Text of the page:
Ethnoarchaeology of Paleolithic Fire: Methodological Considerations [Texte]
Mallol & Henry
Current Anthropology, 2017
Spatial Analysis of Fire: Archaeological Approach to Recognizing Early Fire [Texte]
Current Anthropology, 2017
On their own, individual site records are of limited value, especially single occupation sites. We need to study the evidence for fire use at multiple sites and through multiple occupations to get meaningful temporal and spatial frequency data. Therefore, while some researchers do have access to multiple sites, realistically, we will only make significant progress through broad collaboration.
Identifying and Describing Pattern and Process in the Evolution of Hominin Use of Fire [Texte]
Dennis M. Sandgathe
Current Anthropology, 2017
The oldest of these is the open-air site of Gesher Benot Ya‘akov (Israel), dated to approximately 800 kya, which appears to have a few superimposed layers with fire residues (Alperson-Afil 2017). However, the earliest unquestionable examples of hominin use of fire and long-term, continuous fire use occur in cave sites in Israel dating from the latter half of the Middle Pleistocene. Between 350 and 200 kya we have the notable examples of Hayonim Cave, Qesem Cave, and Tabun Cave, where the sequences have recorded what appear to reflect regular and successive use of fire over much of this period.
Current Anthropology, 2017
Control of Fire in the Paleolithic: Evaluating the Cooking Hypothesis [Texte]
Current Anthropology, 2017
According to current evidence, Homo sapiens was unable to survive on a diet of raw wild foods. Because cooked diets have large physiological and behavioral consequences, a critical question for understanding human evolution is when the adaptive obligation to use fire developed. Archaeological evidence of fire use is scarce before ca. 400 ka, which suggests to some that the commitment to fire must have arisen in the mid-Pleistocene or later. However, weak jaws and small teeth make all proposals for a raw diet of early Pleistocene Homo problematic. Furthermore, the mid-Pleistocene anatomical changes seem too small to explain the substantial effect expected from the development of cooking.
Toward a Long Prehistory of Fire [Texte]
Current Anthropology, 2017
I propose a potential scenario for the prehistory of fire, consisting of three major stages of development. From this perspective, obligate cooking developed gradually in the course of human evolution, with full obligate cooking emerging subsequent to modern humans rather than synchronous with the appearance of Homo erectus as envisioned by the cooking hypothesis.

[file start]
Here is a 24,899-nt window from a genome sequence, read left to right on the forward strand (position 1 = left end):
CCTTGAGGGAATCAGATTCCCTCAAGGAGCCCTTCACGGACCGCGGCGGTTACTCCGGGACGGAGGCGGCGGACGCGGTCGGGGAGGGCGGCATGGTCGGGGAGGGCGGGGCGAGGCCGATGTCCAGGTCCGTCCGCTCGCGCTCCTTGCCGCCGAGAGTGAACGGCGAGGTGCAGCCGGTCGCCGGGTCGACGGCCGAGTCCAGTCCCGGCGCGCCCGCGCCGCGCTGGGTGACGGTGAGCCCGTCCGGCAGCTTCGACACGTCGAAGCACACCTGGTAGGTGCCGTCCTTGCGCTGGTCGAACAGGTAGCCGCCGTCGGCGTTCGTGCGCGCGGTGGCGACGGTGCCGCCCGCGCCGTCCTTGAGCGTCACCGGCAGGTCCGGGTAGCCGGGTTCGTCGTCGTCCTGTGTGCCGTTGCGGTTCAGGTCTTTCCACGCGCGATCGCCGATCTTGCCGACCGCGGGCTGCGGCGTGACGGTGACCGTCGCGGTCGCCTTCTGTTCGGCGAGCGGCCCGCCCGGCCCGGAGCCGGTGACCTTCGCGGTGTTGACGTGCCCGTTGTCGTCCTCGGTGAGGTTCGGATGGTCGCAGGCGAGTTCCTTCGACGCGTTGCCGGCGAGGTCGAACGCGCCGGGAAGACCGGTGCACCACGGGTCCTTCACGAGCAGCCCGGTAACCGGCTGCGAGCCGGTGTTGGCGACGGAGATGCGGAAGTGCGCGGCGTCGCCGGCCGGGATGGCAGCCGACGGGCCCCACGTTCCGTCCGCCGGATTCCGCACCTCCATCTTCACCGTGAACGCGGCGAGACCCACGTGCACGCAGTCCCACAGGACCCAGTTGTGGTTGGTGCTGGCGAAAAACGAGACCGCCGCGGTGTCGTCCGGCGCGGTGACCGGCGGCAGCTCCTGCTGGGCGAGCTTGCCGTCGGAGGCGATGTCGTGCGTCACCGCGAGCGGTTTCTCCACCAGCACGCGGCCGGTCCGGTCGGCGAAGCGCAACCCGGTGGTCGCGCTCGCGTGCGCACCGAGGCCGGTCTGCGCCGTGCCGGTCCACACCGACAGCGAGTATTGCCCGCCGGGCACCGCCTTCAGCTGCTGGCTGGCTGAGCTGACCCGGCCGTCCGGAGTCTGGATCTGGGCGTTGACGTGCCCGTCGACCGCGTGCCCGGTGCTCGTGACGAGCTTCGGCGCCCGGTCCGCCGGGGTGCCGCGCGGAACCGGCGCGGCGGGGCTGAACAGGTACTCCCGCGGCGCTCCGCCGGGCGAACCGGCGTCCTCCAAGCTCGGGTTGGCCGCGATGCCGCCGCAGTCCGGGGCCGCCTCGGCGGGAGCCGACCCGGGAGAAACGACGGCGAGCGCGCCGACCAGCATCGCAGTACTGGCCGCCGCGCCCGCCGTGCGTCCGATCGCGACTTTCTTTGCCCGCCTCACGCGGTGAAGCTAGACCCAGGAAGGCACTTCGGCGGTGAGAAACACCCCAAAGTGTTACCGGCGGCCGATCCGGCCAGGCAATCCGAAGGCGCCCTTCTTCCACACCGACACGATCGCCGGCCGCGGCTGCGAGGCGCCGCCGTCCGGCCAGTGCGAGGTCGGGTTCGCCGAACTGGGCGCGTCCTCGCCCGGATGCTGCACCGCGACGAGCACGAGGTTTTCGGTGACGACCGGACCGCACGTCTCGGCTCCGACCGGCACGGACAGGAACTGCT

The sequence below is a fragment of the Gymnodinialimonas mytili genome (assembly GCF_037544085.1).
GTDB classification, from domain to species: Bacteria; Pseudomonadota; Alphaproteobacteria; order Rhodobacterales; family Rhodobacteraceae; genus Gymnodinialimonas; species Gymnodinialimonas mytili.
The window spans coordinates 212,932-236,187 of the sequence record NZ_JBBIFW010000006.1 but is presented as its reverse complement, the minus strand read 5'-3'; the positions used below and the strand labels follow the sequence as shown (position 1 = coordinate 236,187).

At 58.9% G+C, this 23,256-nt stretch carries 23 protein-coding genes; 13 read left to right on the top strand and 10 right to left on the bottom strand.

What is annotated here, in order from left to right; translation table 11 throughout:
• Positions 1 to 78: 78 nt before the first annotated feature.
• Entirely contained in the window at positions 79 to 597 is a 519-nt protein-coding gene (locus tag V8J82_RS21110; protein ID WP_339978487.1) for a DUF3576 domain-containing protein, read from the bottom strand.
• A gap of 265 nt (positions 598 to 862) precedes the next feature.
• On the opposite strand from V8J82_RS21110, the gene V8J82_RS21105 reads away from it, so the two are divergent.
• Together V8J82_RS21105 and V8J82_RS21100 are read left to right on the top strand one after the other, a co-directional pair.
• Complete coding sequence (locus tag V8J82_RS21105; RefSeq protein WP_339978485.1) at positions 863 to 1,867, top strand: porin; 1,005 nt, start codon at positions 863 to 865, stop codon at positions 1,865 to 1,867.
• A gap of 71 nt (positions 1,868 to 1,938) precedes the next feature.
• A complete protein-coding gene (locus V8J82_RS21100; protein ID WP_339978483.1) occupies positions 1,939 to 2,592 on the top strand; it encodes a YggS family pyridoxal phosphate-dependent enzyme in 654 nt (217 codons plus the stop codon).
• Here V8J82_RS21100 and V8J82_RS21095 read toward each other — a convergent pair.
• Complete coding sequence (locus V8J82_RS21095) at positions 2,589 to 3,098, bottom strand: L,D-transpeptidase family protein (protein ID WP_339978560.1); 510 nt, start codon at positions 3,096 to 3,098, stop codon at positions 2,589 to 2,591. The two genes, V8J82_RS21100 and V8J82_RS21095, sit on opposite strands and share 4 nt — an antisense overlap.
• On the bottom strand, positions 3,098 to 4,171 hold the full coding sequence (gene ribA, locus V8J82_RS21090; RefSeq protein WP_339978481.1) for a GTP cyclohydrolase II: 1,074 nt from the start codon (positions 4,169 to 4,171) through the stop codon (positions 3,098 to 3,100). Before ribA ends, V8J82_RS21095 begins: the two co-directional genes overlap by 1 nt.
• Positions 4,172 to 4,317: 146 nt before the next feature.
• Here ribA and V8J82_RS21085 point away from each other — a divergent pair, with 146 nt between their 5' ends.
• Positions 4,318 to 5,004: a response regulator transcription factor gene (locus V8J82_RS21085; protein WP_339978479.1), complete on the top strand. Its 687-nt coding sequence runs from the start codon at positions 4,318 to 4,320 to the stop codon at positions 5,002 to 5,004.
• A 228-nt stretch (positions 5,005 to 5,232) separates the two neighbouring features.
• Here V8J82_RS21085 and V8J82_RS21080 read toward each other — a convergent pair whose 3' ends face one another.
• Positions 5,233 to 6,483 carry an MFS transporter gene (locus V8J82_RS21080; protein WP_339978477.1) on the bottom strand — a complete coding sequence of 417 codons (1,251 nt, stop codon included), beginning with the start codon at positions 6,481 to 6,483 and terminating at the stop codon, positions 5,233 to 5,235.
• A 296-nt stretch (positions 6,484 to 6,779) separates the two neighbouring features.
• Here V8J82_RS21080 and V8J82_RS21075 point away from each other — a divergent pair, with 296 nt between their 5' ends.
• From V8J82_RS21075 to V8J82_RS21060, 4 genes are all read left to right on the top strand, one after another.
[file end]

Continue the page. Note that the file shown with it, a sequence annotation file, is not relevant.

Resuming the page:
Henry de Lumley
Odile Jacob, 2017 (livre)
Carmody et al.
Genome Biology and Evolution, 2016
Sequence changes in the genes under selection appear before the split between modern humans and two archaic human groups,Neandertals and Denisovans, supporting the idea that human adaptation to a cooked diet had begun by at least 275,000 years ago.
(This article is part of the themed issue ‘The interaction of fire and mankind’)
The discovery of fire by humans: a long and convoluted process [Texte]
Direct evidence of early fire in archaeology remains rare, but from 1.5 Ma onward surprising numbers of sites preserve some evidence of burnt material. By the Middle Pleistocene, recognizable hearths demonstrate a social and economic focus on many sites. The evidence of archaeological sites has to be evaluated against postulates of biological models such as the ‘cooking hypothesis’ or the ‘social brain’, and questions of social cooperation and the origins of language. Although much remains to be worked out, it is plain that fire control has had a major impact in the course of human evolution.
Human Brain Expansion during Evolution Is Independent of Fire Control and Cooking [Texte]
Alianda M. Cornelio et al.
Frontiers in neurosciences, 2016
Divergent Ah Receptor Ligand Selectivity during Hominin Evolution [PDF]
Hubbard et al.
Molecular biology and evolution, 2016
Our findings reveal that a functionally significant change in the AHR occurred uniquely in humans, relative to other primates, that would attenuate the response to many environmental pollutants, including chemicals present in smoke from fire use during cooking.
The plant component of an Acheulian diet at Gesher Benot Ya‘aqov, Israel [Texte]
Melamed et al.
Diet is central for understanding hominin evolution, adaptation, and environmental exploitation, but Paleolithic plant remains are scarce. A unique macrobotanical assemblage of 55 food plant taxa from the Acheulian site of Gesher Benot Ya‘aqov, Israel includes seeds, fruits, nuts, vegetables, and plants producing underground storage organs. The food plant remains were part of a diet that also included aquatic and terrestrial fauna. This diverse assemblage, 780,000 y old, reflects a varied plant diet, staple plant foods, environmental knowledge, seasonality, and the use of fire in food processing.
When did humans learn to boil ? [PDF]
John D. Speth
Obviously, this evidence does not prove that Neanderthals, or earlier hominins, were in fact wet-cooking but, given the simplicity of the technology and the wide availability of suitable container materials, it seems highly likely. Scholars interested in the evolution of human diet and culinary technology need to be aware of this likelihood, and begin to focus their collective efforts on finding innovative ways to “see” wet-cooking in the Paleolithic record.